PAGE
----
The educational philosophy at the Campus Children’s Center is child centered and developmentally based. It is based on the knowledge that young children learn through their direct interactions with their environment and the people within it.
While children do go through specific stages of development, each child grows and learns at a pace that is individually specific. Age is not necessarily an accurate indicator of development. Infants and toddlers are typically in the stage that Jean Piaget described as Sensorimotor and the stages that Erik Erikson described as developing Trust (0-1 year olds) and Autonomy (2-3 year olds). Characteristics of these stages include learning through responsive, nurturing caregivers who provide positive interpersonal interactions, opportunities for the use of senses, reflexes, and learning through manipulating materials. In the development of autonomy, it is important that children have the characteristics listed above as well as opportunities that allow children simple choices, the setting of clear, consistent and reasonable limits, and acceptance of children’s fluctuations in their need for independence and dependence. Please see the Infant Toddler Handbook for additional information about how curriculum is planned based upon children’s development at these ages.
Preschool children are in the stage that Jean Piaget described as preoperational. Characteristics of this stage include egocentricity, concrete thinking and the explosion of language. The preoperational stage lasts until approximately age eight.
Children in the preoperational stage learn best through their own initiated activities rather than by direct instruction by an adult. Extensive research shows that young children learn through their play and through their active exploration of their environment. They construct their knowledge through the manipulation of concrete materials and the stimulation of their five senses. Children gain ownership of their learning in a child centered environment through their choices. Our classrooms are arranged into learning centers to encourage the children to make choices. These centers include but not limited to art, science, writing, books, woodworking, sand and water, dramatic play, manipulatives, music, blocks and the outdoor learning environment.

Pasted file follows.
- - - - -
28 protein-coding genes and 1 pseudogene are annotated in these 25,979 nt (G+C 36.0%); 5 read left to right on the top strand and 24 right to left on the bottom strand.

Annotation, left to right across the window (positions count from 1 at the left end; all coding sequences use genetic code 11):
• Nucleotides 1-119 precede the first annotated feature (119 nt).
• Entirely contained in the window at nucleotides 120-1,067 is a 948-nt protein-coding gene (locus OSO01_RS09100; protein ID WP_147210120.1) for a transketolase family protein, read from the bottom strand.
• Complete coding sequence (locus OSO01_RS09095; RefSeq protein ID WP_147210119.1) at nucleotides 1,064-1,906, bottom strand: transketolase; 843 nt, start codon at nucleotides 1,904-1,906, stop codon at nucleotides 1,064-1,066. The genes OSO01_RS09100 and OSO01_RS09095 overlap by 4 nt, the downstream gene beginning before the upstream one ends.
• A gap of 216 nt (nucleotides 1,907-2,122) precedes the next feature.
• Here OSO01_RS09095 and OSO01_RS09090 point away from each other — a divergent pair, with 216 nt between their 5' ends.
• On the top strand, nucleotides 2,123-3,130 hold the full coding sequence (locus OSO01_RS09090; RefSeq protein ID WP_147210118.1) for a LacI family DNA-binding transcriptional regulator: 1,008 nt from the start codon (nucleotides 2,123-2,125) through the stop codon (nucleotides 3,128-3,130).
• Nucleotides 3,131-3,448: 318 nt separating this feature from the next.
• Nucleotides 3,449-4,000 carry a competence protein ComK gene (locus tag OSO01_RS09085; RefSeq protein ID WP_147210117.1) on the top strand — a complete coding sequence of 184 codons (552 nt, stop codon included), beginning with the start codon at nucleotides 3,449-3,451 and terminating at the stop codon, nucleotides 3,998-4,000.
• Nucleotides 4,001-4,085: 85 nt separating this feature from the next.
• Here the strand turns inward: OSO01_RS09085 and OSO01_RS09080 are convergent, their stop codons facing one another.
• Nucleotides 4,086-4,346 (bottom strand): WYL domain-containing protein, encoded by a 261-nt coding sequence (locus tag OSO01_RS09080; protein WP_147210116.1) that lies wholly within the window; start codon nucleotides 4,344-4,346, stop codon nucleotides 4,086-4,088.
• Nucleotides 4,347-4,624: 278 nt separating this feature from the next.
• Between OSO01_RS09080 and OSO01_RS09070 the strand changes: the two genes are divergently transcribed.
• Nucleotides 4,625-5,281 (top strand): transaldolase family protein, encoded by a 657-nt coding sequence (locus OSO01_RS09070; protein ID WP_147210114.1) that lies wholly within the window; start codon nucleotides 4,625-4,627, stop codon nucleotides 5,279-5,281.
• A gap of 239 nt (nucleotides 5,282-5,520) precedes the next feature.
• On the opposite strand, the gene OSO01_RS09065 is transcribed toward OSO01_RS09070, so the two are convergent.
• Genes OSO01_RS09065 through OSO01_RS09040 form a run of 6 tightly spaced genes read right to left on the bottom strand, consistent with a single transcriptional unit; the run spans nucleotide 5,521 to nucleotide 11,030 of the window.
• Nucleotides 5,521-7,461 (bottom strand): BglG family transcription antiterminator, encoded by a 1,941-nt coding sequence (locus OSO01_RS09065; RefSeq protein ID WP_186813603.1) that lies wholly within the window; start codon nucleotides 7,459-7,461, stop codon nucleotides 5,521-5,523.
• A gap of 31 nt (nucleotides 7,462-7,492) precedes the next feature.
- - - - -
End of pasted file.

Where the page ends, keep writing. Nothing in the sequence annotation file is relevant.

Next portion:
The teacher’s role in a child centered learning environment is that of a collaborative learner and a facilitator and extender of the children’s learning. The primary role of the teacher is to arrange the learning environment to encourage choices and to allow the children to work independently. In addition, the teacher interacts with the children while encouraging problem solving and language experiences through the use of open ended language and questions. The teacher also spends a great deal of time observing the children during their play and can then plan activities that extend the interests of the children. Such planning is flexible and short term to meet the needs of the learning group.
The development of literacy is encouraged through a whole language approach where the children experience the various aspects of language through all sign systems such as music, science, math, art, drama, dance, reading and writing. We refrain from use of formal reading and writing instruction as these methods emphasize isolated skill development. Instead we encourage and accept the child’s best attempt at reading and writing. In this way we encourage the children to take risks in their learning knowing that their work will be accepted and valued.
The curriculum that results from this philosophy is open-ended and based on the children’s choices. The curriculum is dynamic in that it changes with the interests and needs of the children. A large part of the day is comprised of free choice time where the children explore the classroom and the materials within it.